In her presentation, she shared a story of how her email list company's "Database" was not selling at all, despite the incredible insight it could bring to businesses through data analytics. The problem was that it wasn't a database at all! It was a business intelligence tool. They reframed their sales pitch based on what the product actually did . The result? A massive increase in sales and a possible acquisition. 3. Understand your client's needs (the wolf of wall street)it's not about you, it's about them and what they need.
(source)your potential customers don't care about you, your story, or even your product. They care about themselves and their problems. Can you solve their problem? Can you meet their needs? Can you help them? This short (but powerful) sales pitch in the email list wolf of wall street (2013) teaches us a valuable lesson: don't sell the product, sell the future where your prospect's needs are met. "Last year, over a million quarter-inch drill bits were sold, not because people wanted quarter-inch drill bits, but because they wanted one-inch drill bits. Quarter inch. When you buy an automobile, you buy transportation.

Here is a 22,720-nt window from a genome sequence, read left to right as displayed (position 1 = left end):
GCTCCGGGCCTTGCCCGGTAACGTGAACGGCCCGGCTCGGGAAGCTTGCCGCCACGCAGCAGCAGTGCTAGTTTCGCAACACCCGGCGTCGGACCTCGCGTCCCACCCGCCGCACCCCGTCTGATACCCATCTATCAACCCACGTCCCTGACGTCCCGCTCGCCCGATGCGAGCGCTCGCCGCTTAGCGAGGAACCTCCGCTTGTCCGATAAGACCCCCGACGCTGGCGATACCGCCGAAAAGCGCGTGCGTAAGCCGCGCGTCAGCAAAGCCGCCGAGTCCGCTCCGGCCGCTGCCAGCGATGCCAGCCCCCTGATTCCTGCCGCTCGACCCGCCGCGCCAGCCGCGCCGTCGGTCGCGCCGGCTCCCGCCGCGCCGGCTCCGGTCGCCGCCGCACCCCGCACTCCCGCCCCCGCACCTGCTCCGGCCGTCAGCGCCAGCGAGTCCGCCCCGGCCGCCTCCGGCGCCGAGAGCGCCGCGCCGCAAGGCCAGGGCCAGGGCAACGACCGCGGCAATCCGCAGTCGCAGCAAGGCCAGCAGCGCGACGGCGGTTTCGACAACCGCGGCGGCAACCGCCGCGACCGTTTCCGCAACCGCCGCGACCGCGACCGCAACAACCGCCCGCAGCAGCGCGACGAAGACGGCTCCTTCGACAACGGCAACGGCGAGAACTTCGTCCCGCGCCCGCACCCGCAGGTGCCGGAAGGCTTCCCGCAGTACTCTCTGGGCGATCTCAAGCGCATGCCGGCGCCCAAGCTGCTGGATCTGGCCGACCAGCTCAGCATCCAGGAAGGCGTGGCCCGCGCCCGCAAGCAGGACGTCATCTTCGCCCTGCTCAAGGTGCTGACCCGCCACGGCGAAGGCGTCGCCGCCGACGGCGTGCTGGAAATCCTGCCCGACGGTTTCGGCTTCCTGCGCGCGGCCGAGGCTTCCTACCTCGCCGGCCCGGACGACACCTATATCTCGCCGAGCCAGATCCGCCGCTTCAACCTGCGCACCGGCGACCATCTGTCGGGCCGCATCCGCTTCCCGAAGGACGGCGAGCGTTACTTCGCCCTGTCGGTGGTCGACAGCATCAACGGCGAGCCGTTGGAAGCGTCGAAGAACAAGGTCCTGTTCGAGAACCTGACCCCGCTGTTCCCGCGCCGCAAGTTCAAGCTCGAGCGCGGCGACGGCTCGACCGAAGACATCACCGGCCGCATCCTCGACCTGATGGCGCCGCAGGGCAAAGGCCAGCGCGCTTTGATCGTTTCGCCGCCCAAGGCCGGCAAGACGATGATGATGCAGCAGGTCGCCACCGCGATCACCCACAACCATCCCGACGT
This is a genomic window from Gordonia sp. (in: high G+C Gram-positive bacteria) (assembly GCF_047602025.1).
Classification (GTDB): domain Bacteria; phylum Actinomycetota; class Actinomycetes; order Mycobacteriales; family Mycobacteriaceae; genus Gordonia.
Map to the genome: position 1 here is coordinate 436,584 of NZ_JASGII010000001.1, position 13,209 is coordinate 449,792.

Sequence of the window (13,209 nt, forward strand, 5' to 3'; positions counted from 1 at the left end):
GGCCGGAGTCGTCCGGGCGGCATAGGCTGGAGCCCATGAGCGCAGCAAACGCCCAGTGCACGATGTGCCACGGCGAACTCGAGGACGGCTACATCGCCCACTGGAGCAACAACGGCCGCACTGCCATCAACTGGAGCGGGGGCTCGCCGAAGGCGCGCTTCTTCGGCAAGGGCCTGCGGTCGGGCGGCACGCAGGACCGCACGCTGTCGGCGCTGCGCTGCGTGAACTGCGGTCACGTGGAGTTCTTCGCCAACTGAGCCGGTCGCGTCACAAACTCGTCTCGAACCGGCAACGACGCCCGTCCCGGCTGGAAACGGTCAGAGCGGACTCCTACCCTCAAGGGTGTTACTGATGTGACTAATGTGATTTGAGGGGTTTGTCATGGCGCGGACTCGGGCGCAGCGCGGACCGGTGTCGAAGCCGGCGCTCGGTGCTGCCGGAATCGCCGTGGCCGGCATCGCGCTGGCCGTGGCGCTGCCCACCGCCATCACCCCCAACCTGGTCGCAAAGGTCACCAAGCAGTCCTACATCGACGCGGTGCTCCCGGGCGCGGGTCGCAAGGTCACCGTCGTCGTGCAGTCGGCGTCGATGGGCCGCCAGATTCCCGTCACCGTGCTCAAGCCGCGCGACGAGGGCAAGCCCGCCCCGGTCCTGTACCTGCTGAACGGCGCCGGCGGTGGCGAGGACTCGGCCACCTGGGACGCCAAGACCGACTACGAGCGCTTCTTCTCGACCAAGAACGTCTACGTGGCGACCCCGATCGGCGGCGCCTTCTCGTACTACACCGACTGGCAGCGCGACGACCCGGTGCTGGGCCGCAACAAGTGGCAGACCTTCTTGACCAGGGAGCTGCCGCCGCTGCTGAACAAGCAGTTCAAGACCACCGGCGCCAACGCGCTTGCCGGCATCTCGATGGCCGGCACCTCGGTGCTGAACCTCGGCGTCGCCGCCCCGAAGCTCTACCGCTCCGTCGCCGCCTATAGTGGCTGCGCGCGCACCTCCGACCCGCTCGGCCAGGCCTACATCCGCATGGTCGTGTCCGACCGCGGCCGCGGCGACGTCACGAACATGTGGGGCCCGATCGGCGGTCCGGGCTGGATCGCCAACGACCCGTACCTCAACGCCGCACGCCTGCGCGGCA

When you buy a mattress, you buy comfortable sleep. When email list you buy carbon paper, you buy copies. – leo mcgivena, advertising director of "The daily news" (1947)brad didn't sell the pen – he sold the ability to write. Don't sell the drill, sell the beautiful painting hanging on the living room wall don't sell the car, sell the freedom of the open road don't sell the mattress, sell the feeling of waking up after a good night's sleep don't sell the newspaper, sell the phone that keeps ringing because everyone saw your flyertake it from jordan belfort himself, "The real answer is before I even sell a pen to anyone, I need to know the person, I want to know what their needs are, what kind of pens do they use, do they use a pen? How often do they use a pen do they like to use a pen formally, to sign things or use it in their daily life?